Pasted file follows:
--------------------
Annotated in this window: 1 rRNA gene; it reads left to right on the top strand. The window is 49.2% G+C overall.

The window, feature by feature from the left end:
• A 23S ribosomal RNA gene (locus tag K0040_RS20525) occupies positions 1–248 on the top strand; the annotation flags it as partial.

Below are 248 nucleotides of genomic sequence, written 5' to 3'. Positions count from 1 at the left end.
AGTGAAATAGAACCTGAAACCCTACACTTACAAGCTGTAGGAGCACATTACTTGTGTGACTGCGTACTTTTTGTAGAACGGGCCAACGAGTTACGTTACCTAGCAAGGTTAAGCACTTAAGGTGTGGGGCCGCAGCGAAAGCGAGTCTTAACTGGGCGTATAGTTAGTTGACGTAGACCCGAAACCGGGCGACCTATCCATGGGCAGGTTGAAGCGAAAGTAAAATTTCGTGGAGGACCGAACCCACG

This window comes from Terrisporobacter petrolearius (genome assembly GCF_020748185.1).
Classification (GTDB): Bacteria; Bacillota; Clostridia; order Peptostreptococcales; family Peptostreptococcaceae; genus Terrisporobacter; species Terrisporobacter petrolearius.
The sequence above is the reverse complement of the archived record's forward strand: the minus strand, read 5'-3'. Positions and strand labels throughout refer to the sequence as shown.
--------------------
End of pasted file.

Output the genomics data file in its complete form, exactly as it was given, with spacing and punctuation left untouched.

Annotated in this window: 1 rRNA gene; it reads left to right on the top strand. The window is 49.2% G+C overall.

The window, feature by feature from the left end:
• A 23S ribosomal RNA gene (locus tag K0040_RS20525) occupies positions 1–248 on the top strand; the annotation flags it as partial.

Below are 248 nucleotides of genomic sequence, written 5' to 3'. Positions count from 1 at the left end.
AGTGAAATAGAACCTGAAACCCTACACTTACAAGCTGTAGGAGCACATTACTTGTGTGACTGCGTACTTTTTGTAGAACGGGCCAACGAGTTACGTTACCTAGCAAGGTTAAGCACTTAAGGTGTGGGGCCGCAGCGAAAGCGAGTCTTAACTGGGCGTATAGTTAGTTGACGTAGACCCGAAACCGGGCGACCTATCCATGGGCAGGTTGAAGCGAAAGTAAAATTTCGTGGAGGACCGAACCCACG

This window comes from Terrisporobacter petrolearius (genome assembly GCF_020748185.1).
Classification (GTDB): Bacteria; Bacillota; Clostridia; order Peptostreptococcales; family Peptostreptococcaceae; genus Terrisporobacter; species Terrisporobacter petrolearius.
The sequence above is the reverse complement of the archived record's forward strand: the minus strand, read 5'-3'. Positions and strand labels throughout refer to the sequence as shown.